What Is Pollution?
Different Types of Pollution
One of the biggest problems of our time is pollution. Pollution is the contamination of the earth's air, water, or soil by harmful substances and waste.
Types of Pollution:
Let's discuss them each one-by-one, their impacts and some possible solutions.
The Ten Most Polluted Places on Earth
On a hot summer day, you may notice a brownish-gray haze masking the sky. This is likely caused by air pollution. Air pollution is the contamination of our air by harmful substances such as carbon monoxide and random particles.
One major contaminant is ground-level ozone. Unlike the protective ozone layer in our atmosphere, ground-level ozone is a harmful pollutant that can cause negative health effects. Although this "bad ozone" is an invisible gas, it is an indicator of the severity or presence of smog.
Air pollution can cause health problems including asthma, lung inflammation, skin damage, headaches, burning eyes, and scratchy throats. High concentrations of certain air pollutants are extremely dangerous and can cause severe injury, cancer, or birth defects. The dangers are not just to humans, but also to animals and plants.
Individuals with respiratory problems, people with heart or lung disease, children, elderly residents, athletes, and pregnant women are at high risk for health problems from air pollution. Those who play, work, or exercise outdoors breathe pollutants deeper into their lungs, which can increase the chance of negative health effects. Chemicals and particles in the air also reduce visibility and can damage buildings and monuments.
Water pollution is any chemical, physical, or biological change in the quality of water that has a harmful effect on any living thing that drinks or uses or lives in it.
There are several types of agents that pollute water. The first are disease-causing agents. These are bacteria, viruses, protozoa, and parasitic worms that enter sewage system. A second category of water pollutants is oxygen-demanding wastes. These are wastes that can be decomposed by oxygen-requiring bacteria. When large populations of decomposing bacteria are present in water, they deplete the oxygen level which causes other organisms in the water, such as fish, to die. A third class of water pollutants is water-soluble inorganic pollutants, such as acids, salts, and toxic metals. Large quantities of these compounds will make water unfit to drink and will kill aquatic life. Another class of water pollutants are nutrients. These are water-soluble nitrates and phosphates that cause excessive growth of algae and other water plants, which deplete the water's oxygen supply. This kills fish and, when found in drinking water, can kill young children. Water can also be polluted by a number of organic compounds such as oil, plastics, and pesticides. These are harmful to humans and all plants and animals in the water.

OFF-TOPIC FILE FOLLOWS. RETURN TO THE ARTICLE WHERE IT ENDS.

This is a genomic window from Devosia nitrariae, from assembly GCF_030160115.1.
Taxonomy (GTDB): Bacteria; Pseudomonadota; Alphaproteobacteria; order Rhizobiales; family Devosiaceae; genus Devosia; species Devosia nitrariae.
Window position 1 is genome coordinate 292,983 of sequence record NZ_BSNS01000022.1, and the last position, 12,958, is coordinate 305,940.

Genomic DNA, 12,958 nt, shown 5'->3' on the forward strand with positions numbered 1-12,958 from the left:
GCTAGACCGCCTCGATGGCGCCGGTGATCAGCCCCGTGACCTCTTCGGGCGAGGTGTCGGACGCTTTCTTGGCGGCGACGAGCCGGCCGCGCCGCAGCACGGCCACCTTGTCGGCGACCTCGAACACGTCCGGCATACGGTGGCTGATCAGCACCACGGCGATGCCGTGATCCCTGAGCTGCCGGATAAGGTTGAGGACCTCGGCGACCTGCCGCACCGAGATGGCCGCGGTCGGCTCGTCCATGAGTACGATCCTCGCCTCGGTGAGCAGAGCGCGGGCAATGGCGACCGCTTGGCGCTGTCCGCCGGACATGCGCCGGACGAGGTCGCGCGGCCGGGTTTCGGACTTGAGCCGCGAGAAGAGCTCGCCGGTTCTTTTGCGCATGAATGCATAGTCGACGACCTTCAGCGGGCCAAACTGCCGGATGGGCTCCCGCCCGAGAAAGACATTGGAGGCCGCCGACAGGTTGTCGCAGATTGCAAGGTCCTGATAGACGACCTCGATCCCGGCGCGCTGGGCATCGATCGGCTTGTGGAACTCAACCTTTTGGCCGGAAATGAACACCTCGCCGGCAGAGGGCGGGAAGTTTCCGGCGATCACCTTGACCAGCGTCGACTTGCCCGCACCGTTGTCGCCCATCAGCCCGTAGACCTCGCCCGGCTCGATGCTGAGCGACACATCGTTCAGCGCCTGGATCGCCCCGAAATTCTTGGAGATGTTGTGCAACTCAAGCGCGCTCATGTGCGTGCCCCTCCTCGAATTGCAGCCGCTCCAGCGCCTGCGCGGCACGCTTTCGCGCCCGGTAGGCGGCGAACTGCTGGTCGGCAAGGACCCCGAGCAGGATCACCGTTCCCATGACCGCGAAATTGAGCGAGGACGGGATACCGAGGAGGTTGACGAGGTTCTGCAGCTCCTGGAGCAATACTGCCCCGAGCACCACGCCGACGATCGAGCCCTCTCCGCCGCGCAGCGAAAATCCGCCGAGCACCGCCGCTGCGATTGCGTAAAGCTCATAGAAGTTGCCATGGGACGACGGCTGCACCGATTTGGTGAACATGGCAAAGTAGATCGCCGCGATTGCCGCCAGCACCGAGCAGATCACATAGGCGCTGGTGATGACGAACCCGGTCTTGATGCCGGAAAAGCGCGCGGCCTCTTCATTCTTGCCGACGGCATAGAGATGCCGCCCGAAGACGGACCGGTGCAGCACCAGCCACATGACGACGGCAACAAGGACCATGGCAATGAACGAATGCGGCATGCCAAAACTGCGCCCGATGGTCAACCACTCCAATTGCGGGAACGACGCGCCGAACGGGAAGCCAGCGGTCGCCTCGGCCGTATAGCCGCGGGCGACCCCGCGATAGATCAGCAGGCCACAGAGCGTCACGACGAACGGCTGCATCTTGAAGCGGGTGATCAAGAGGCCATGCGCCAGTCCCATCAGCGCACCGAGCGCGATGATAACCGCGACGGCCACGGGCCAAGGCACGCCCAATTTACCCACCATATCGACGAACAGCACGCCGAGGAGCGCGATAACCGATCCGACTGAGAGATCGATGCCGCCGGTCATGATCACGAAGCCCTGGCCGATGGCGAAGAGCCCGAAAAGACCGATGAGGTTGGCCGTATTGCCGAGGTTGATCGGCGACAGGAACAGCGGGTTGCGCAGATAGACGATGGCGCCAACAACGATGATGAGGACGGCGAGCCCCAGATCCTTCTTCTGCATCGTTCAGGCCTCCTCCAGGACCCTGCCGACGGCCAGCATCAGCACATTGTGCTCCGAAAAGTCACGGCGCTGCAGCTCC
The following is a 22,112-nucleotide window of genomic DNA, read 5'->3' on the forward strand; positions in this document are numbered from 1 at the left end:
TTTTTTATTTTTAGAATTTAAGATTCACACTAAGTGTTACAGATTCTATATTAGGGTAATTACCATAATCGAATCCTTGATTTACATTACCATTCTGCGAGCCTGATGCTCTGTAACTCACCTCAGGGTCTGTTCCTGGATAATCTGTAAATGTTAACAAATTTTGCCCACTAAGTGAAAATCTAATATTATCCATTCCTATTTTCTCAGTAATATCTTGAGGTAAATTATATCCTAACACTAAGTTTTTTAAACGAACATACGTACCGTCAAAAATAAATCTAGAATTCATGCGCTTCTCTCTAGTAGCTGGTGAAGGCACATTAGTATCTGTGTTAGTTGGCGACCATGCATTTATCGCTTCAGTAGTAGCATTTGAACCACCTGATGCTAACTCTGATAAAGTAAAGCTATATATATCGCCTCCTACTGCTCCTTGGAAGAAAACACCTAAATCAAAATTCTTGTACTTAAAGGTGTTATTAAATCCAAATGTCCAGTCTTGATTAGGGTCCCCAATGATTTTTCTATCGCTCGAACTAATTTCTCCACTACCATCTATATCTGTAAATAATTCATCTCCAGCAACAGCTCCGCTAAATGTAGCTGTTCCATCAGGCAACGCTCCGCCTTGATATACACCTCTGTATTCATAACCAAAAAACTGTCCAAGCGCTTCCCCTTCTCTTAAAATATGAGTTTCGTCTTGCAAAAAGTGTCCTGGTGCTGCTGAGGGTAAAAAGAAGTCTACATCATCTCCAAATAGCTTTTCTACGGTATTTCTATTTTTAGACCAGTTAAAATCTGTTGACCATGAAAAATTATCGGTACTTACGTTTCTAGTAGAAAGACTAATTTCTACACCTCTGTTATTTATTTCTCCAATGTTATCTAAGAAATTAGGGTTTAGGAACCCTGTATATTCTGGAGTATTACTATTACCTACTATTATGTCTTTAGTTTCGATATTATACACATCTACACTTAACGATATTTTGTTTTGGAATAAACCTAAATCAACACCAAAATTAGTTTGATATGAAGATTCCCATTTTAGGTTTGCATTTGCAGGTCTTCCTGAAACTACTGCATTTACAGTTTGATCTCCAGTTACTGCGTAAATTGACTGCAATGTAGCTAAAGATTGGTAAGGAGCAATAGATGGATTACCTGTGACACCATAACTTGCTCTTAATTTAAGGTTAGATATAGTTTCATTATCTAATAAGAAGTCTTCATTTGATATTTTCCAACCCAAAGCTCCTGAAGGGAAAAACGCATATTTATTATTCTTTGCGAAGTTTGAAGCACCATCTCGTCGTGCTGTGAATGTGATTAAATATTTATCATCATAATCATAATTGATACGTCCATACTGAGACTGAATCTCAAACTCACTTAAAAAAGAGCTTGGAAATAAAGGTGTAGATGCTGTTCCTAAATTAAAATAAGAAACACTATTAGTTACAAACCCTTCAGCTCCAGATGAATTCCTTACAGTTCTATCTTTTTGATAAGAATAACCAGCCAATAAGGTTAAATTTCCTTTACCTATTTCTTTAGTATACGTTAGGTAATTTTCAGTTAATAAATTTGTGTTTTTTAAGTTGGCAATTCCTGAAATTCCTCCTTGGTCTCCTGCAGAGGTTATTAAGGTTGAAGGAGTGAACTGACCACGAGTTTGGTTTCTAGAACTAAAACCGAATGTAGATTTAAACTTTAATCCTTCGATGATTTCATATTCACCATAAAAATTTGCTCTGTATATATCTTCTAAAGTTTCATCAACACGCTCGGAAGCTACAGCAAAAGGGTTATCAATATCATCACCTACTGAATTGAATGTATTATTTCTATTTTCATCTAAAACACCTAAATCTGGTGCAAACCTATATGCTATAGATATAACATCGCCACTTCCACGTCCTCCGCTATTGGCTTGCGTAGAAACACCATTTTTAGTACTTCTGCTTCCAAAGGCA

A very dangerous category is suspended sediment, because it depletes the water's light absorption and the particles spread dangerous compounds such as pesticides through the water. Finally, water-soluble radioactive compounds can cause cancer, birth defects, and genetic damage and are thus very dangerous water pollutants.
Drinking water safety is often taken for granted in the United States. In recent years, however, environmentalists and the media have called attention to the dangers of ground water pollution and the health risks of lead, chlorine, pesticides, organic chemicals, and various microorganisms that have been found to contaminate our public water supplies. Outbreaks of waterborne diseases are a more common occurrence and have involved entire city populations, sometimes leading to serious complications and even fatalities.
Land pollution is the degradation of the earth's land surface through the misuse of the soil by poor agricultural practices, mineral exploitation, industrial waste dumping, and indiscriminate disposal of urban wastes. It includes visible waste and litter as well as pollution of the soil itself.
Soil pollution is mainly due to chemicals in herbicides (weed killers) and pesticides (poisons which kill insects and other invertebrate pests). Litter is waste material dumped in public places such as streets, parks, picnic areas, at bus stops, and near shops.
When waste accumulates it threatens the public health. Waste decays, encourages household pests, and turns urban areas into unsightly, dirty, and unhealthy places to live in.
The following measures can be used to control land pollution:
- anti-litter campaigns can educate people against littering
- organic waste can be dumped in places far from residential areas
- inorganic materials such as metals, glass and plastic, but also paper, can be reclaimed and recycled.
According to Food Agriculture Organization of the United Nations, human activities have degraded 15% of the earth's non-submerged surface. Farmland area has grown steadily in developing countries, the exact reverse of what has happened in developed countries. A full 23% of usable land has deteriorated so badly that its productivity has suffered.